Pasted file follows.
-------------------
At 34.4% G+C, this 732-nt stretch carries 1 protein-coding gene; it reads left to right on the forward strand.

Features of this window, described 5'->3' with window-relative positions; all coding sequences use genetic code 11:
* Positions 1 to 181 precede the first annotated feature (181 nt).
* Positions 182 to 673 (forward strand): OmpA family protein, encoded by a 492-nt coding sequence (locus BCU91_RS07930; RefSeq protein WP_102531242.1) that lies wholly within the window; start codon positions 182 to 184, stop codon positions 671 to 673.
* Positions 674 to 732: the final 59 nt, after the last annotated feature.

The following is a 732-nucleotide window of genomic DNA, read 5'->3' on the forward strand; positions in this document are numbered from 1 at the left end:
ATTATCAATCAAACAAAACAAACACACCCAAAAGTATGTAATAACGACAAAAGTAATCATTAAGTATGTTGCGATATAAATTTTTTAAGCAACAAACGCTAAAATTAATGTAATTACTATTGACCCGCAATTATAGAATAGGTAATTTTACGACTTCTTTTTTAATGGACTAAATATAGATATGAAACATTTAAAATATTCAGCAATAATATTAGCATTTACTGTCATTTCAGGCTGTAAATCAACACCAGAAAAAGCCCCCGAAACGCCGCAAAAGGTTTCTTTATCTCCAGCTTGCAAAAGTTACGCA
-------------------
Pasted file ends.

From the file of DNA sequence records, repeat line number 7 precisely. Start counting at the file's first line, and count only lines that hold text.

ATTATCAATCAAACAAAACAAACACACCCAAAAGTATGTAATAACGACAAAAGTAATCATTAAGTATGTTGCGATATAAATTTTTTAAGCAACAAACGCTAAAATTAATGTAATTACTATTGACCCGCAATTATAGAATAGGTAATTTTACGACTTCTTTTTTAATGGACTAAATATAGATATGAAACATTTAAAATATTCAGCAATAATATTAGCATTTACTGTCATTTCAGGCTGTAAATCAACACCAGAAAAAGCCCCCGAAACGCCGCAAAAGGTTTCTTTATCTCCAGCTTGCAAAAGTTACGCA